Avaya Makes Way for the Rollout of Their New Radvision Video Products

Recently, Avaya made the announcement that Avaya Connect partners will now be authorized to sell Radvision Scopia video with their line of united communication deployments.


In its recent, highly-anticipated move, Avaya spent $230 million to acquire Radvision in the middle of 2012. However, the company insisted that the initial introduction of their video products rolled out through the Avaya Channel would happen at a steady pace, due to the margin opportunities and markets specialties involved.


As part of the initial introduction, Avaya has stated it will put all Connect partners on a fast track. Those that have existing video experience with the authorization process of Radvision would be the first selected. To date, well over 50 Avaya – a mixture of VARs and video integrators – are already chosen for the program.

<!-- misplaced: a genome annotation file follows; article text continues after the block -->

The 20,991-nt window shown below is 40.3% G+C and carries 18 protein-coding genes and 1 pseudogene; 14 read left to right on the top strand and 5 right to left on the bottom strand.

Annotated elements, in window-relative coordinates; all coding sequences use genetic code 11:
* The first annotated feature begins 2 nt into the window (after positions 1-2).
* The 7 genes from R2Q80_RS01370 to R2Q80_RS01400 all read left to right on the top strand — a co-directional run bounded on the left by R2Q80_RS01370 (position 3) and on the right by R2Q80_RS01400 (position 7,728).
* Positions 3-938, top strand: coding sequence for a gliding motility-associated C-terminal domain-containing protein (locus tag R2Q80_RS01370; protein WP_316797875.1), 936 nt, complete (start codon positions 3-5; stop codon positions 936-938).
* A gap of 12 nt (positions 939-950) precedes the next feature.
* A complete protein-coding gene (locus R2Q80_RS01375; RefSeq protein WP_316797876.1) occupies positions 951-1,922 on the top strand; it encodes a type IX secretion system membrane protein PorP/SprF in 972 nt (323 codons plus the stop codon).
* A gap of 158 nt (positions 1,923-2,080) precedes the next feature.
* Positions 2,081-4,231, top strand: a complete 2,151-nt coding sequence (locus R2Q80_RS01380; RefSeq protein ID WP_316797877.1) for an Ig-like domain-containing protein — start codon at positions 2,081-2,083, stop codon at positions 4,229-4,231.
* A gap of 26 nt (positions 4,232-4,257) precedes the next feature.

The essential Avaya partners that have already acquired advanced video capabilities or show a strong interest to leverage video for the company’s consumers are selected, due to their drive to provide an optimal customer experience. Many of these individuals are positioned to begin supporting and selling video solutions from Scopia to satisfy the growing market.


Additionally, Radvision partners that are already participating and connected to Radvision’s Eye to Eye partner program before the business was acquired, can remain in the program with no immediate changes to their benefits. By the end of the year, the partners are to be invited to join the Avaya Connect program.


Part of Avaya’s requirements for their partners includes essential training and an investment in demo equipment along with the need to complete a full services assessment. To be considered for Avaya authorizations, the Avaya partners will need to build their team with two Avaya certified support specialists, two Avaya professional sales specialists and one Avaya professional design specialist that are specific to Scopia.


Avaya has combined their video network operating center with their managed services, to eliminate the requirements for service providers and multiple communications technologies.